When we first drove into Seoul from Incheon Airport, I was shocked. Seoul wasn’t the charming city I remembered twelve years ago. It was buzzing with lights, the view of the mountains obliterated by monster skyscrapers, and the streets were wide and full of crazy cabbies. That night, as I went to sleep surrounded by cold marble in my 500 square foot hotel room designed to resemble a 20th century French chateau (I was staying in a hotel named Artnouveau City. Could it have gotten any cheesier?), I was crestfallen. Where was I, and how did Times Square follow me back to Korea?
The next day, I woke up with plans to move to another hotel. There’s so much marble one can take outside of a bathroom. But then we went upstairs for our complimentary breakfast and things quickly picked up. I had expected the typical continental breakfast you get at most hotels, but instead, we got breakfast Korean-style! Everyday there was junbok jook (전복죽, abalone rice porrige), a huge stone vat of bubbling kimchi jigae (김치찌개, kimchi stew) with pork belly, kim (김, roasted seaweed), rice, and some sort of japchae (잡채, stir-fried noodles with meat and vegetables) or haemul japtang (해물잡탕, seafood and vegetables in a thick soy ginger garlic sauce) with lots of oyster mushrooms, which, by the way, was my favorite. The oyster mushrooms in Korea are amazing. There was also toast, yogurt (Korean and American-style), an omelet bar, sausages, and pancakes or French toast for those not wanting to have Korean food for breakfast. Of course, I’m not one of those people, so I started every day with jook, kimchi jigae, Korean yogurt (more of a thin yogurt drink), and coffee. One day, I took a break from Korean food to have toast and eggs, but the next morning, kimchi jigae was back on my plate. The only really bad items at the breakfast buffet were the pancakes and the French toast that were tough from sitting out all morning, and the salads that were never fresh. There were always some green gunk, and the mix of greens were never very interesting beyond cabbage and watercress. Trust me, kimchi jigae and anything with mushrooms was the way to go.
By the way, as is most places in Korea, Artnouveau is fancy. Above are photos of the dining area we ate our free breakfast in every day. Most of the people there were dressed to a T. Artnouveau City is a long-term residence hotel, so there were many business people there in their professional attire. David and I, however, lowered the class of the joint a few notches every morning in our jeans, rumpled t-shirts, and flip-flops. Breakfast ends at 9:15am every morning, so at 9am, it was always a mad rush from our beds to the dining room. Thankfully, everyone was nice and no one seemed to mind. Just be prepared to feel like you stepped into a first date scene in a Korean drama.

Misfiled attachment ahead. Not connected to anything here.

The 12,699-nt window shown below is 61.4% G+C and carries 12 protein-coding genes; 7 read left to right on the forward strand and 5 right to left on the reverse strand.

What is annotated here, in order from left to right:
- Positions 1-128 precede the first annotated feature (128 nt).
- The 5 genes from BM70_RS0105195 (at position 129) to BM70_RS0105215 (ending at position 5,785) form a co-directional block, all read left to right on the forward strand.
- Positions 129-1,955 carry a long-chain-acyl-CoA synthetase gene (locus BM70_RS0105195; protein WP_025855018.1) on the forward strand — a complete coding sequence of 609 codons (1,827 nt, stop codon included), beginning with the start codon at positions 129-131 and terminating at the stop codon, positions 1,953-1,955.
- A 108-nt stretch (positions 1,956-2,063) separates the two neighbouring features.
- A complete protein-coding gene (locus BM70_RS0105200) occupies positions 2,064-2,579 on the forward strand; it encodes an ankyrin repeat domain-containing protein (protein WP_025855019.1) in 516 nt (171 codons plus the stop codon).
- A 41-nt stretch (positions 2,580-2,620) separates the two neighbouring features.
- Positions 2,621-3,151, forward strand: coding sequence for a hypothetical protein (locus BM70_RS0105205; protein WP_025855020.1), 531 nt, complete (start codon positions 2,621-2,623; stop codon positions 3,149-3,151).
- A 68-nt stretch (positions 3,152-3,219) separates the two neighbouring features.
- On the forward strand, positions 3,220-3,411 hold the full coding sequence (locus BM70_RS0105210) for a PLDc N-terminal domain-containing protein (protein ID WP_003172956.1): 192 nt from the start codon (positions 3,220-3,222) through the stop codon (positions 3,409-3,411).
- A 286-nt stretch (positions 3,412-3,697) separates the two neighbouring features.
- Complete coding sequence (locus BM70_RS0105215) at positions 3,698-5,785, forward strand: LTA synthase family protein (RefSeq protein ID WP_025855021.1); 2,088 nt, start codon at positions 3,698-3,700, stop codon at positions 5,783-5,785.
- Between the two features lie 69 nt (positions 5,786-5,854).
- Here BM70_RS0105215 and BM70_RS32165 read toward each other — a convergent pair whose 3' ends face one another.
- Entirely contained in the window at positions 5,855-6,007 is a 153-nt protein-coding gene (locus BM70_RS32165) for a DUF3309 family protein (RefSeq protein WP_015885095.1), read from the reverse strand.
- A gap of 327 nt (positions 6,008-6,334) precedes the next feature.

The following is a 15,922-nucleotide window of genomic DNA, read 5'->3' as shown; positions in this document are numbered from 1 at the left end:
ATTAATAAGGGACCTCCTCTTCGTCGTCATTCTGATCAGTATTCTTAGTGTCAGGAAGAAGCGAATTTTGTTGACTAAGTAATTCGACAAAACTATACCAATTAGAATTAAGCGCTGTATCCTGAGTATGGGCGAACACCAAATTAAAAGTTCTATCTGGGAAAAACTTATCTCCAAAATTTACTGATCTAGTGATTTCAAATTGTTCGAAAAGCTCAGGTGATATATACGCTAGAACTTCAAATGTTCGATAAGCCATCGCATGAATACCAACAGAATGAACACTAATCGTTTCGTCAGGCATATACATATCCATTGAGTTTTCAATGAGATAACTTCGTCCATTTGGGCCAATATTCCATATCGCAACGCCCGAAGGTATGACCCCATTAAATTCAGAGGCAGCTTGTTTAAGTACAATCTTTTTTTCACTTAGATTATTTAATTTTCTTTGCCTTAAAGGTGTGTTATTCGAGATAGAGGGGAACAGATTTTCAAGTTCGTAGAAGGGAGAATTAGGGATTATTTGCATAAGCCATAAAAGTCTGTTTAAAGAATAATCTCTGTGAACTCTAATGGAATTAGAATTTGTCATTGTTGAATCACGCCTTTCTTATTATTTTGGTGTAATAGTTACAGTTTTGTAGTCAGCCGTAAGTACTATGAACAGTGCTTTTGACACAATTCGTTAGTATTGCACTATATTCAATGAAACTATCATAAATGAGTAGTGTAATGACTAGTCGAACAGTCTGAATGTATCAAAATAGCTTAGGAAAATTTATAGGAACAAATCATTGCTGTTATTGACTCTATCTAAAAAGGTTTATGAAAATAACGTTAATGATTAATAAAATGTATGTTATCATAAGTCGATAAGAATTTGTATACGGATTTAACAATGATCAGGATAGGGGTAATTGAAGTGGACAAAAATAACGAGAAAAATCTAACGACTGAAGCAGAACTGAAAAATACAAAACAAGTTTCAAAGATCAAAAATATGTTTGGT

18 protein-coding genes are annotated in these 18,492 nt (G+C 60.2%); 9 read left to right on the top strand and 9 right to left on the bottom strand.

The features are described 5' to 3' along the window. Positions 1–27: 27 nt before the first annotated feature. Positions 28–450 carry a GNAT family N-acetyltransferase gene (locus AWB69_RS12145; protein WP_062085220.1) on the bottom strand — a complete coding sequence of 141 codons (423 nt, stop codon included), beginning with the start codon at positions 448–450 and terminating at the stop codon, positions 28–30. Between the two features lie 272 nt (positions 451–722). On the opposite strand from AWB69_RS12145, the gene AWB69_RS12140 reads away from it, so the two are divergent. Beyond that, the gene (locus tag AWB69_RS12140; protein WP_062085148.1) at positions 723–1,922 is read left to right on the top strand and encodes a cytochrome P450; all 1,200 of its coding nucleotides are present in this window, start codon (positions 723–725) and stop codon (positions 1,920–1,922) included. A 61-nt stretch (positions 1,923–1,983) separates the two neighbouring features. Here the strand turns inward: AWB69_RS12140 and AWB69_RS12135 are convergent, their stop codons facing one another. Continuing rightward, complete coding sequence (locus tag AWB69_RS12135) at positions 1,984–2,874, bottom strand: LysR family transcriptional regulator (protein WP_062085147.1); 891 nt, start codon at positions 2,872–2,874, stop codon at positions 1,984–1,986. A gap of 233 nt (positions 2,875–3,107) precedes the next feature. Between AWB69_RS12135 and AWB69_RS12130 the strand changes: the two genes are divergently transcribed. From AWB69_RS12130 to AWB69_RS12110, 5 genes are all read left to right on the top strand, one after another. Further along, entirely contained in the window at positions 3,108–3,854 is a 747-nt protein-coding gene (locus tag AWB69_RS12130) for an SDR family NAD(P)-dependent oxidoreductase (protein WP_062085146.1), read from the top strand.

Joo Hyun making notes of the tourist attractions for me.
After breakfast, in better spirits, David and I met Joo Hyun, my friend Soo Hyun’s younger sister, who took on the challenge of being our tour guide while her sister was away on a business trip. She was a brave soul who took on many of David’s million questions. But seriously, she was so good, a guy on the subway even asked her if she was a tour guide. We couldn’t have asked for a more lovely person to show us around. Although, I did tell her she denied me the full local Korean experience by refusing to hold my hand in public. Next time, I want some hand-on-hand action!
We spent the first day at the National Museum of Korea getting our culture on until it was time to eat. Joo Hyun took us to eat ddukboki (떡볶이, spicy rice cakes in a red pepper sauce) nearby in Ichon (이촌), but my favorite find of the day was bbopki (뽑기, Korean sugar candy)!
Bbopki is simply caramelized sugar mixed with baking soda so it gets puffy. It’s very similar to English honeycomb candy, but with half the air pockets. When I was little, I used to make bbopki on a metal spoon over the stove. Of course I could never wait long enough for it to cool and I would burn my mouth each time. It’s probably best to leave the bbopki-making to the professionals. In Seoul, at every busy cross section of town, you’ll find someone selling bbopki on the street (KR ₩600/US $0.50 – KR ₩1000/US $0.85). The vendor we ran into in Ichon wisely chose a spot near an elementary school. While I was waiting for my candy, several kids in school uniforms stopped by for their afternoon sugar fix.
The bbopki man was pretty cool. He was really proud of his bbopki and made sure I got photos of the entire process. First, he melts down the sugar and baking powder, then he pours it out on a metal sheet, and then presses in a shape. When the bbopki cools down, the candy’s all yours.
The shape is important, because if you can eat around the shape without breaking it, you win another bbopki for free. My mom said when she was little, her and her friends would hang out all day by the bbopki man trying to get the center out perfectly. The last few stages are critical, and you have to lick instead of bite. One wrong move, and your bbopki can come crashing down onto the sidewalk. Me, I didn’t bother, and I chomped up the whole thing. I love bbopki. It’s super sweet, slightly bitter, and light and airy from the baking powder.
It’s strange how food cures all. The first night I was missing Hong Kong, but by the end of the second, I was loving Korea. I guess while some are ruled by their hearts or their minds, I’m ruled by my stomach.
Various Locations in Seoul